Reviewing John Harris's The Survivo r* , Alan Ehrahalt makes a point worth taking on : Roosevelt made enormous and sometimes reckless changes in the American government and economy, and when his critics loathed him for it, he loathed them back. ''They are unanimous in their hate for me'' he said of them in his 1936 re-election campaign, ''and I welcome their hatred.'' Clinton, on the other hand, was a centrist who undertook no dramatic transformations of society or government and, what was more, showed himself to be an instinctive conciliator who believed in compromise almost to a fault. Ehrahalt is comparing, here, the deep-seated hatred for Clinton with the only "recent" president loathed enough to be used as precedent -- and you have to go back 75 years to find one Moreover, he's right. In 1992, a Democrat who eschewed liberalism beat a Republican who violated conservatism. Republicans should have been bouncing off the walls. Not only did their ideological betrayor find defeat,...
  • What Does Wal-Mart Want?

    You know you're a nerd when your breaks from studying are to write about health policy. But then, I do know I'm a nerd, so no problems on that front. This study break is brought to you by Jon Cohn, who wrote an excellent column on Wal-Mart's attitude towards health care (which is, essentially, that the country should have less of it). They elect folks who cut Medicaid even as their own workers are forced to apply for the system. They stack Congress with pols opposed to universal health care even while they undermine the employer-based system. Odd. As Matt notes, this kinda puts the lie to the current round of claims that business is begging for government-run health care. I say kinda because Matt's brush is too broad. Yes, Wal-Mart, along with a variety of similar corporations, support Republicans who don't like health care. But they're not the businesses pushing the issue. It's GM, Ford, and the like -- the dinosaurs who were giants in the days when unions were strong, and okay'd a...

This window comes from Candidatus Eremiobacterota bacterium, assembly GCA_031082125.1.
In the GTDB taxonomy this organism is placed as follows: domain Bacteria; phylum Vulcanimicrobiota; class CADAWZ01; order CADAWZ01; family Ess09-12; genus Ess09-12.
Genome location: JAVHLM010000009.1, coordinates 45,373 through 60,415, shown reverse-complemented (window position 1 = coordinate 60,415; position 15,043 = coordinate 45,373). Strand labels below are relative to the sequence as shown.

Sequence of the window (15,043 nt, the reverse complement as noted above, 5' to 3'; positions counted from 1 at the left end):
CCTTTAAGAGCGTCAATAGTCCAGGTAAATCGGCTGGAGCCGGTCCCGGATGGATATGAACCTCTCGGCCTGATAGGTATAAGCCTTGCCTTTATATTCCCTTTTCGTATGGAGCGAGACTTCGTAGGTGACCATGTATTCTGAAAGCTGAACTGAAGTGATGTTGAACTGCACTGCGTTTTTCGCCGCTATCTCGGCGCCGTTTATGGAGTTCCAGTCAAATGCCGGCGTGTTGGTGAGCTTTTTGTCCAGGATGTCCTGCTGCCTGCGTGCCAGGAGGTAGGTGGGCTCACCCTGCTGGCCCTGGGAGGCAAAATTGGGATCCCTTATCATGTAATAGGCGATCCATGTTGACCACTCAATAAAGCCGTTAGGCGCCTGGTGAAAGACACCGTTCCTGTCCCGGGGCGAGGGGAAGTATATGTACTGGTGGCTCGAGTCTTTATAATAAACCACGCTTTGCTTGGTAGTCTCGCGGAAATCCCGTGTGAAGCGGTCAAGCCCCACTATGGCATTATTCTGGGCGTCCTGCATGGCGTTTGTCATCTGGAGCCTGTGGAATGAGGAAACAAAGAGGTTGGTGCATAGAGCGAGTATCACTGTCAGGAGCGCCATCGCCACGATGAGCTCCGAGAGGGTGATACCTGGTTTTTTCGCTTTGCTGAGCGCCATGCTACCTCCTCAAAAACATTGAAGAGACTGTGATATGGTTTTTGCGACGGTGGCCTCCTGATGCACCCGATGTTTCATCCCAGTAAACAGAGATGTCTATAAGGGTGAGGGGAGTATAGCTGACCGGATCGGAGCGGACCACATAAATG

• Too Complicated?

    One thing I really don't like about the health care debate is the "complexity test". After Clinton's health care plan failed, in part due to its monstrous incomprehensibility, folks began quickly dismissing anything that hints at being hard to explain. Unfortunately, health care is a tough issue and the policy solutions may end up taking a few sentences. Because of that, we on the left should be trying to make these things seem simple to understand, not bolstering the idea that a solution has to fit on a flash card. So, for instance, if you're ever asked about CAP's health plan , don't say it's too complicated to ever be understood. Say instead that: • The whole country could buy into FEHBP, which is the menu of insurance options Congress uses; • People making less than 150% of the poverty line would be eligible for Medicaid; • Private insurance would still exist for those who wanted it; • And it'd be funded through a small VAT tax, which is a sort of sales tax that every other...